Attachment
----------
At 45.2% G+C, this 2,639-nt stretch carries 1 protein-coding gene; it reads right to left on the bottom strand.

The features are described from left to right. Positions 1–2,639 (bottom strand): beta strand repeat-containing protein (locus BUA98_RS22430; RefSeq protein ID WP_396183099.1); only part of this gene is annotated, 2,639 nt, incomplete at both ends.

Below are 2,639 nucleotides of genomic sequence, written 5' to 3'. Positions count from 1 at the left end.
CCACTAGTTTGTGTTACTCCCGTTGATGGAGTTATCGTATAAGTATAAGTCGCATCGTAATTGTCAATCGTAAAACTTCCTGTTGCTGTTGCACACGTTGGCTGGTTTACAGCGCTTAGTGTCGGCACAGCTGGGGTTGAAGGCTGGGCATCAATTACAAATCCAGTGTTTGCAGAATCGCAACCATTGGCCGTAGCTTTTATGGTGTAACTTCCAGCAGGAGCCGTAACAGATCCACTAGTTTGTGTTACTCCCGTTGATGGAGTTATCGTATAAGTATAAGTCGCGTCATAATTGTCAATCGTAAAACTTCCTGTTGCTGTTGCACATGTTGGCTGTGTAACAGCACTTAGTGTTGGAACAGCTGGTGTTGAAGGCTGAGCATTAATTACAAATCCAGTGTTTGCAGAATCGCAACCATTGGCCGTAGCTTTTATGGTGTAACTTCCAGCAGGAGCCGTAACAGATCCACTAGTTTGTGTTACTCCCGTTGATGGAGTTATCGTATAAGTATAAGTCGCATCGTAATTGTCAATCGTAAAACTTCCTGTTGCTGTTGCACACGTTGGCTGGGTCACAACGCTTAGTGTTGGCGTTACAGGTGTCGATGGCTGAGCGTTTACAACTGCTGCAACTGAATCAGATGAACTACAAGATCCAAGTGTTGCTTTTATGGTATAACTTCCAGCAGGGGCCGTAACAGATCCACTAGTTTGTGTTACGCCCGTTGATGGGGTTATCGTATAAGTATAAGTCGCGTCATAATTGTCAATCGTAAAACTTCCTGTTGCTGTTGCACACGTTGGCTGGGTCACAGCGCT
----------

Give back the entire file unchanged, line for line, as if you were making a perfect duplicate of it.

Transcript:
At 45.2% G+C, this 2,639-nt stretch carries 1 protein-coding gene; it reads right to left on the bottom strand.

The features are described from left to right. Positions 1–2,639 (bottom strand): beta strand repeat-containing protein (locus BUA98_RS22430; RefSeq protein ID WP_396183099.1); only part of this gene is annotated, 2,639 nt, incomplete at both ends.

Below are 2,639 nucleotides of genomic sequence, written 5' to 3'. Positions count from 1 at the left end.
CCACTAGTTTGTGTTACTCCCGTTGATGGAGTTATCGTATAAGTATAAGTCGCATCGTAATTGTCAATCGTAAAACTTCCTGTTGCTGTTGCACACGTTGGCTGGTTTACAGCGCTTAGTGTCGGCACAGCTGGGGTTGAAGGCTGGGCATCAATTACAAATCCAGTGTTTGCAGAATCGCAACCATTGGCCGTAGCTTTTATGGTGTAACTTCCAGCAGGAGCCGTAACAGATCCACTAGTTTGTGTTACTCCCGTTGATGGAGTTATCGTATAAGTATAAGTCGCGTCATAATTGTCAATCGTAAAACTTCCTGTTGCTGTTGCACATGTTGGCTGTGTAACAGCACTTAGTGTTGGAACAGCTGGTGTTGAAGGCTGAGCATTAATTACAAATCCAGTGTTTGCAGAATCGCAACCATTGGCCGTAGCTTTTATGGTGTAACTTCCAGCAGGAGCCGTAACAGATCCACTAGTTTGTGTTACTCCCGTTGATGGAGTTATCGTATAAGTATAAGTCGCATCGTAATTGTCAATCGTAAAACTTCCTGTTGCTGTTGCACACGTTGGCTGGGTCACAACGCTTAGTGTTGGCGTTACAGGTGTCGATGGCTGAGCGTTTACAACTGCTGCAACTGAATCAGATGAACTACAAGATCCAAGTGTTGCTTTTATGGTATAACTTCCAGCAGGGGCCGTAACAGATCCACTAGTTTGTGTTACGCCCGTTGATGGGGTTATCGTATAAGTATAAGTCGCGTCATAATTGTCAATCGTAAAACTTCCTGTTGCTGTTGCACACGTTGGCTGGGTCACAGCGCT